There’s something life affirming about trees, too, isn’t there?  They’re a fantastic metaphor of the cyclical nature of life.  Leaves fall, but spring brings new growth.  Seeing the trees of the Arboretum in autumn, with their leaves turning to such beautiful colours, was very special.

I’m very grateful that Coalville Hero’s invited me to go along for the visit, and very honoured to be involved in their wonderful remembrance project.

Victory over Blindness

A sculpture representing the 2 million British servicemen who became permanently disabled during World War 1.

Poppy display

Visitors are encouraged to add poppies to this memorial.

Signpost to WW1 memorials

'Gas, boys, gas!'

A re-enactor demonstrates the 9 seconds a ‘Tommy’ would have had to put on his gas mask. The air breathed in was made ‘safe’ by passing through an asbestos filter in the bag.

Sleeping quarters in the trenches - if you were lucky!The Funk HoleA trench sign

Memorial to the Bevin Boys

A memorial to the Bevin Boys, who helped the war effort by mining coal back home in the UK.

Memorial to the Bevin Boys (2)Memorial to the Women's Land Army

For & Against: the Art of the Pamphlet exhibition

It was fantastic to be invited to the opening of the ‘For and Against: Art, Politics and the Pamphlet’ exhibition staged by Loughborough University’s Radar Arts.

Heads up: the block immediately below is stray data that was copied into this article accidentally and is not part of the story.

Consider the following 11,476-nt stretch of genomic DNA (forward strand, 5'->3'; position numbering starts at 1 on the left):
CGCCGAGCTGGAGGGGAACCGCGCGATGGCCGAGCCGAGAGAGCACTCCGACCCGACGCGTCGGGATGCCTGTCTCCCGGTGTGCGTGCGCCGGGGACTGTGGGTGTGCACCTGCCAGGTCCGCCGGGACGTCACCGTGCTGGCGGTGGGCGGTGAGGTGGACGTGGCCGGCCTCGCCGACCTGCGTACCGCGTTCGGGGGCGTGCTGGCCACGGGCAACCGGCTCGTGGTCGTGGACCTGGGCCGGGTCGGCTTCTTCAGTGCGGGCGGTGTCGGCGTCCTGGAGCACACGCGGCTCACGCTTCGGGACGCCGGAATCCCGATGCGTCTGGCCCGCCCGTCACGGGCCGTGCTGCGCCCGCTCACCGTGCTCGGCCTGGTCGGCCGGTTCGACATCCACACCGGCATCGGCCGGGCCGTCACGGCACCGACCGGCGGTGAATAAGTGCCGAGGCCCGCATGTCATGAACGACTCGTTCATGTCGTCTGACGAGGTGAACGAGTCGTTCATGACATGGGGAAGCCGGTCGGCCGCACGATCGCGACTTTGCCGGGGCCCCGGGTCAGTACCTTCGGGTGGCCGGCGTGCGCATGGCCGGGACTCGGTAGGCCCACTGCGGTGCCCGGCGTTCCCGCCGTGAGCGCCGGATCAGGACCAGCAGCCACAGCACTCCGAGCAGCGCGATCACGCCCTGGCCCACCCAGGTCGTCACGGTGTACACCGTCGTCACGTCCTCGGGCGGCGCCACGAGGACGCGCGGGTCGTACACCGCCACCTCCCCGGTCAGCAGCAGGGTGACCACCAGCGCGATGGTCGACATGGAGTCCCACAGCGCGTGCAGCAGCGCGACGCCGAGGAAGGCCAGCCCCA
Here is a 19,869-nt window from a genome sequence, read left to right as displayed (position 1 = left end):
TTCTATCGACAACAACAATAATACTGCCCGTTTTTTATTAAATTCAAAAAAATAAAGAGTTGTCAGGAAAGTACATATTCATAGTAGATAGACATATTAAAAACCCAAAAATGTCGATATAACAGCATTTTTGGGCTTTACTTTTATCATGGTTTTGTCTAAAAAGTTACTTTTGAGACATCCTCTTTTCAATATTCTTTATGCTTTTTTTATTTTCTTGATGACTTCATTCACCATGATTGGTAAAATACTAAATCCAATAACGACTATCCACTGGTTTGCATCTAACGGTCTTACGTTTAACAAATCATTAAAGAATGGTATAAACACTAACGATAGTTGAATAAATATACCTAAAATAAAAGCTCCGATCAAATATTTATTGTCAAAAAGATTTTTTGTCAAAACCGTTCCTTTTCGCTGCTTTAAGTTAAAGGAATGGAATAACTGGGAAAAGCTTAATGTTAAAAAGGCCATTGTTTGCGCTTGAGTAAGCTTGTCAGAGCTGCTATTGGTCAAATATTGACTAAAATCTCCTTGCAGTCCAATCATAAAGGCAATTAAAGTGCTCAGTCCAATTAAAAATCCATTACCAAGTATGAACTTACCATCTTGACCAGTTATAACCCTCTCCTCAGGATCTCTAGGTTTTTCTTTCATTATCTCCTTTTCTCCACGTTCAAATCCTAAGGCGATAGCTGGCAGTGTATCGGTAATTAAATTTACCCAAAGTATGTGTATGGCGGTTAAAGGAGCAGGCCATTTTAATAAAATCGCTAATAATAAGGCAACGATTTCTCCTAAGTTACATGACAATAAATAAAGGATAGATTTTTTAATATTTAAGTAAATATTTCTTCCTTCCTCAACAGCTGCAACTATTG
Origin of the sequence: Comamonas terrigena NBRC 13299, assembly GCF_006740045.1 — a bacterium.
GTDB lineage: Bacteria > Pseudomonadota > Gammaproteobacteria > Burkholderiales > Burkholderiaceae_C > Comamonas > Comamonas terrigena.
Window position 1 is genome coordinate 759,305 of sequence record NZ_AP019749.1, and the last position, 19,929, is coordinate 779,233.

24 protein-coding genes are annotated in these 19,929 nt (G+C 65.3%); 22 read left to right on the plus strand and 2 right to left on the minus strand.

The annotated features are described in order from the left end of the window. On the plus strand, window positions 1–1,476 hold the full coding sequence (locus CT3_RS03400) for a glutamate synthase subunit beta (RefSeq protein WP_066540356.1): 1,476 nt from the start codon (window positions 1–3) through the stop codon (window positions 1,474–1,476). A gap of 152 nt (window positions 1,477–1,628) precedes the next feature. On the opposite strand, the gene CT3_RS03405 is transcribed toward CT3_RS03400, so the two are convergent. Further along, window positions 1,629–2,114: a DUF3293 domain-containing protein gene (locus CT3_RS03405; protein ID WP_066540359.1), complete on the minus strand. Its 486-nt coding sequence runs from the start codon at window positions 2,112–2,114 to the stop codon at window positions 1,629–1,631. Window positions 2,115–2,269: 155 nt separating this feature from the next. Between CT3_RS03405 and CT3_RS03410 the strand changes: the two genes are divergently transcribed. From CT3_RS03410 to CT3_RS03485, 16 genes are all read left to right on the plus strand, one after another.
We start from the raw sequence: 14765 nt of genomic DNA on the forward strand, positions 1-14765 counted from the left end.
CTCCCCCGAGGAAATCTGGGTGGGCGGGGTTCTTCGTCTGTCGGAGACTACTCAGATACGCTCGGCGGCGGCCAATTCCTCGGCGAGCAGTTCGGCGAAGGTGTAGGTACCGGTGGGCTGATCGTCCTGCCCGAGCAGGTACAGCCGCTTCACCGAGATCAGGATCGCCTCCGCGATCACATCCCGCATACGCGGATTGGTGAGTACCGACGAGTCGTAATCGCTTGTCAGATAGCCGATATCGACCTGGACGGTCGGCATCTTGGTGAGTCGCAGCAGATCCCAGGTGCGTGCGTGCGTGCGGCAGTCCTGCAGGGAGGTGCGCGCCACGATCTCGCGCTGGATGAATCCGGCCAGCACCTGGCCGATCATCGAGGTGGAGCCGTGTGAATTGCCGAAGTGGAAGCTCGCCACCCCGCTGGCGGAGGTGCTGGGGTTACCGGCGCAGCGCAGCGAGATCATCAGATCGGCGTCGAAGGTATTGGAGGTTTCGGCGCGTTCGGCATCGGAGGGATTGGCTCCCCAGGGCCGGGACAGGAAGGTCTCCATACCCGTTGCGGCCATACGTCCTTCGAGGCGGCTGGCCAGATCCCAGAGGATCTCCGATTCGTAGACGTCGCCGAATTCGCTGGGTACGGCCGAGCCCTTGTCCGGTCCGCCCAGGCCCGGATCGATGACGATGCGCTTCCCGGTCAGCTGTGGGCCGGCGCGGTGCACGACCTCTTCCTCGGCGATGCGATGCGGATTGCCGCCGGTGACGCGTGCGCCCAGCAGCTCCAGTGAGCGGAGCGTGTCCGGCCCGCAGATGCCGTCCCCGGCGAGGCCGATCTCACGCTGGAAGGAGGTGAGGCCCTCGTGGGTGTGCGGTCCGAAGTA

Thrilling, too, to see that so many of the exhibits grew out of my involvement with the project: creative pieces from the writing workshop I ran for adults, art work produced by local primary school children at workshops led by myself and artist Chiara Dellerba, and also the pamphlet that artwork was reproduced in, displayed alongside genuine political pamphlets from the project’s exhibition at Charnwood Museum.

It was good to see the pieces validated alongside the work of the other creative artists involved in the project.


On author platforms and how to set them up

I attended a couple of really useful professional development workshops given by Leicester Writers’ Club this spring.

The regular masterclasses the club stage for its members are one of the many fantastic things about being a Leicester Writer.  A core group of experienced, well-published authors, many of whom also lecture on creative writing courses at nearby universities, regularly share what they know with the rest of us for little more than the price of a packed lunch from Tesco’s.  The quality of knowledge and skills picked up over each day-long course are akin to sticking on a pair of seven league boots and taking a huge leap forward on your personal writer’s journey.  Priceless.

The professional development sessions focused on marketing ourselves as writers rather than on writing craft itself.  Over the two workshops, long-term members Emma Lee and Siobhan Logan got us to evaluate what we were already doing then led us through good practice in networking, blogging, using social media and reviewing other people’s work.  It was eye-opening stuff and I came away with a strengthened belief in myself as a ‘writer’ and a determination to sort out my shop window.  Which is useful, because it’s in something of a mess.

How to properly brand ‘Alison the Writer’ has puzzled me since first being advised to create a blog by our tutor on the Creative Writing Masters course.  Conflicting advice from a wide variety of sources (including online and in ‘how to’ books) and indecision over the best path to follow has prompted me, variously, to set up –